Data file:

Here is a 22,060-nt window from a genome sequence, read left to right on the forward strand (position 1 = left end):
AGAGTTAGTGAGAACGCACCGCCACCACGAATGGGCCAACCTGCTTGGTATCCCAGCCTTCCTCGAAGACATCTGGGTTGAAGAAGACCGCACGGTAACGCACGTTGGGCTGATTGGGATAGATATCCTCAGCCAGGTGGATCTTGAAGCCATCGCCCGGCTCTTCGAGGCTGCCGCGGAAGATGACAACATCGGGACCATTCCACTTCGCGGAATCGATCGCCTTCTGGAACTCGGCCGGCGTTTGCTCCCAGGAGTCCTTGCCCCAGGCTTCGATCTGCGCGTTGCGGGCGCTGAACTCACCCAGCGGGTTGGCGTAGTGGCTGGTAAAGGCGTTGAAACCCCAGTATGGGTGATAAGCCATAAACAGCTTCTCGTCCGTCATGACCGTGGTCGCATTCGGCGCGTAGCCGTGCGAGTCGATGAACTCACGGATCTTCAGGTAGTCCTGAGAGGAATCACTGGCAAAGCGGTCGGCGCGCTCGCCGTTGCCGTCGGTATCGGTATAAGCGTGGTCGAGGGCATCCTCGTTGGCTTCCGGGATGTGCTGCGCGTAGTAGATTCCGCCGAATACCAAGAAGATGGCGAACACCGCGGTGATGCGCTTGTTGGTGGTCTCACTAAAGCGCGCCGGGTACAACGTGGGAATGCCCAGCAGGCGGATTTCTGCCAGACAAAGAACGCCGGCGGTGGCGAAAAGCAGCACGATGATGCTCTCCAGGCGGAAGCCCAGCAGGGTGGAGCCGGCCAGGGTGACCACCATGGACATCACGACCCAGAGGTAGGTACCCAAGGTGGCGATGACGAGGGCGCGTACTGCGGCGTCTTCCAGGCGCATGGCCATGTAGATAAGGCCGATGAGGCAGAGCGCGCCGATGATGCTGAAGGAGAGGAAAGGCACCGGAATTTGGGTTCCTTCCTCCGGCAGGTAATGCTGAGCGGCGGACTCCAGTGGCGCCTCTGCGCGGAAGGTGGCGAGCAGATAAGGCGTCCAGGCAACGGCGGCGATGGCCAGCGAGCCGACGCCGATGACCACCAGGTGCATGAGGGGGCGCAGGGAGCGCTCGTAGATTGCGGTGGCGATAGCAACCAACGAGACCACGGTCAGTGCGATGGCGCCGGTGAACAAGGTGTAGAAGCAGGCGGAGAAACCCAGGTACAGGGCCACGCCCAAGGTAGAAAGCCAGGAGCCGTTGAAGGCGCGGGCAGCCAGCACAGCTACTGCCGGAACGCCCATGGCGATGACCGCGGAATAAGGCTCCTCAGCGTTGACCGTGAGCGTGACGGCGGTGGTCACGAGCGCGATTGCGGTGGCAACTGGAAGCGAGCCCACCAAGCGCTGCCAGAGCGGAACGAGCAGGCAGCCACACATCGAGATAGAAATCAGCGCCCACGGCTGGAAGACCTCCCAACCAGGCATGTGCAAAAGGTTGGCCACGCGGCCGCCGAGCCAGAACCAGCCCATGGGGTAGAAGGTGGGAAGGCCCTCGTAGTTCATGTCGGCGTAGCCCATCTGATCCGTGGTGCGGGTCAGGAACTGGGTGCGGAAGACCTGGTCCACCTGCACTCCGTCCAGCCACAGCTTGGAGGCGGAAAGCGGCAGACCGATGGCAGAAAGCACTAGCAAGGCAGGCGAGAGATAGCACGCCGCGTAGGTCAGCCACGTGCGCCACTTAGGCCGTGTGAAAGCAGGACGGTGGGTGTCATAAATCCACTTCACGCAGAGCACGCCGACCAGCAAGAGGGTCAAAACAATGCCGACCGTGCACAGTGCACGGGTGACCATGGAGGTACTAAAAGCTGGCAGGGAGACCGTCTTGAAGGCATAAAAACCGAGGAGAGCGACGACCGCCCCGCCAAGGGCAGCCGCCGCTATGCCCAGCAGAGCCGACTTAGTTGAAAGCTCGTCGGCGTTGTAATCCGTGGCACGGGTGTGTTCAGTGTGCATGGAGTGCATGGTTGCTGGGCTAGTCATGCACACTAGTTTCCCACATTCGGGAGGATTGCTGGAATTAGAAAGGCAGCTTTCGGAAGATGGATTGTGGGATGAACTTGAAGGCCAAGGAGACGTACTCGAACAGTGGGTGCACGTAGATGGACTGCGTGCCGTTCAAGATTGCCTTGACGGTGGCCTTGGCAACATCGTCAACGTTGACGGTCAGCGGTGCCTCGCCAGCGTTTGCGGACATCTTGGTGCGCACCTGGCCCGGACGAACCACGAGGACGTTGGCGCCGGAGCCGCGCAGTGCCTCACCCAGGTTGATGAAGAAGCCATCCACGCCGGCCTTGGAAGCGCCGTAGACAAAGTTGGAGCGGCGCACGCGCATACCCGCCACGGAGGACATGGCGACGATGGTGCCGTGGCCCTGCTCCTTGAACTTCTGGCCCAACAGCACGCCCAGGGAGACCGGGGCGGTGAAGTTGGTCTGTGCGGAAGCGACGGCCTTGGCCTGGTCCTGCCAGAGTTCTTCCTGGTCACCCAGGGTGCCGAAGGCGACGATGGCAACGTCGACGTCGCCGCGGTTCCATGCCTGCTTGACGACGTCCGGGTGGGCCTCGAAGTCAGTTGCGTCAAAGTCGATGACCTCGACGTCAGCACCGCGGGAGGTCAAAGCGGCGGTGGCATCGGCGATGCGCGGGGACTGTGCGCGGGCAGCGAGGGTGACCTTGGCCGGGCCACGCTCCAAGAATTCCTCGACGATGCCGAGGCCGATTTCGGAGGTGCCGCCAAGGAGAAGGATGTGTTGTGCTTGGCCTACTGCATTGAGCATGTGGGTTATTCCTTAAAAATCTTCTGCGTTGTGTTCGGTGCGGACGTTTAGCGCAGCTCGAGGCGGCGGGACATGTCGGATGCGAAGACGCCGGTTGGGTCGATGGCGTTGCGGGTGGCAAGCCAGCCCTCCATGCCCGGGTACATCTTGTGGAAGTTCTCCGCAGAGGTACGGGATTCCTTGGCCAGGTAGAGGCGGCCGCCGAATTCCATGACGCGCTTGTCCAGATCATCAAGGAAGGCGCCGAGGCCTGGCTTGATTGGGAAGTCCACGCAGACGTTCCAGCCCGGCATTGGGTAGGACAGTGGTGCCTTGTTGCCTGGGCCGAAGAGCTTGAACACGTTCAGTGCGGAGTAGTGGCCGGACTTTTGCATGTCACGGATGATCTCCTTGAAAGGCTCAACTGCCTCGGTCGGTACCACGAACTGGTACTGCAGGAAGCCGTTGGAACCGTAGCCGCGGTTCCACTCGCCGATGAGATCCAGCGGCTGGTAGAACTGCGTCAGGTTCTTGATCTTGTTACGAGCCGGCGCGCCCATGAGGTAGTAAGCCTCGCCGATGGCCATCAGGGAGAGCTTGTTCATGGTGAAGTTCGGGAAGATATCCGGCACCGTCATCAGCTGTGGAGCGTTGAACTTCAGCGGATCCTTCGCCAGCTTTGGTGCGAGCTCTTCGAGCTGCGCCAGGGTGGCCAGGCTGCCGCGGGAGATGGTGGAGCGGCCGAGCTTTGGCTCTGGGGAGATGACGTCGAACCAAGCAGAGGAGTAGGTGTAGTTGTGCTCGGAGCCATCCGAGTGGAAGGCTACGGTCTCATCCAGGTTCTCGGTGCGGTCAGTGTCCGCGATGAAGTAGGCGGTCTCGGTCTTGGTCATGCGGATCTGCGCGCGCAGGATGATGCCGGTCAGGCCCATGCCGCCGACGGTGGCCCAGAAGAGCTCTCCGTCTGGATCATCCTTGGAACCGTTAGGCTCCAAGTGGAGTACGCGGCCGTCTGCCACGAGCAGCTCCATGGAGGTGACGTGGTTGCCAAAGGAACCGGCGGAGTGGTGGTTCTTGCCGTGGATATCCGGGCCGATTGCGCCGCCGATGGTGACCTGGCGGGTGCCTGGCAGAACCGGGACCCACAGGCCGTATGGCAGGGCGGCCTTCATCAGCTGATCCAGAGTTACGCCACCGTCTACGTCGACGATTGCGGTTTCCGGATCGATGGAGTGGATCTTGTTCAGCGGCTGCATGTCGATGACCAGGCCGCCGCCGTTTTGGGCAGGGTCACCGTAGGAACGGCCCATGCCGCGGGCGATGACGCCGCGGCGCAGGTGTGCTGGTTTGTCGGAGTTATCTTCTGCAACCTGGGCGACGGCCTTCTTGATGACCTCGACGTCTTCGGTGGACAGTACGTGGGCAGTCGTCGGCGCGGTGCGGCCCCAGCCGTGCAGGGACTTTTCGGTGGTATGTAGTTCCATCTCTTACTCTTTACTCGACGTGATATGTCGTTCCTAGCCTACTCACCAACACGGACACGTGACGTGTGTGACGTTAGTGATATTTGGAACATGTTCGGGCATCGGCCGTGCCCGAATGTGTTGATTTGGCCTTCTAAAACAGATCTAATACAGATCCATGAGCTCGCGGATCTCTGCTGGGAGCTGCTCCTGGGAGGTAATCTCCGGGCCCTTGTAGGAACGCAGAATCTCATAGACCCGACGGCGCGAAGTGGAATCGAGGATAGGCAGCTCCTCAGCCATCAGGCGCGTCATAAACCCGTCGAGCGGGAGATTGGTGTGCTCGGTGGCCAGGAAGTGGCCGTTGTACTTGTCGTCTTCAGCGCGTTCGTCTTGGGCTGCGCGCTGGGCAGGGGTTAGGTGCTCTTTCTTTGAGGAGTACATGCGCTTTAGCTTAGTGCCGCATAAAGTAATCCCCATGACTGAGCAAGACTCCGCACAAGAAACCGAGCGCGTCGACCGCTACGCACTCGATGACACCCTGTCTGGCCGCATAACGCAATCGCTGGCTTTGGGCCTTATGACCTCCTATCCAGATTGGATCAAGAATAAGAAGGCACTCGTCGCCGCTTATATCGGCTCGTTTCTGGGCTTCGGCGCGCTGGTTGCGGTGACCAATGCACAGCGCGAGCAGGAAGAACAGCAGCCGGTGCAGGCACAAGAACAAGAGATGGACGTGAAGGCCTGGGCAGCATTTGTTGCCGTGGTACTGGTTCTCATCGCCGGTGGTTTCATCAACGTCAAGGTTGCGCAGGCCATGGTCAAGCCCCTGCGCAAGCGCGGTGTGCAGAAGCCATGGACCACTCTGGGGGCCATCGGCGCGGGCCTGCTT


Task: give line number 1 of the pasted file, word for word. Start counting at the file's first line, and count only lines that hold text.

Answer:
Here is a 22,060-nt window from a genome sequence, read left to right on the forward strand (position 1 = left end):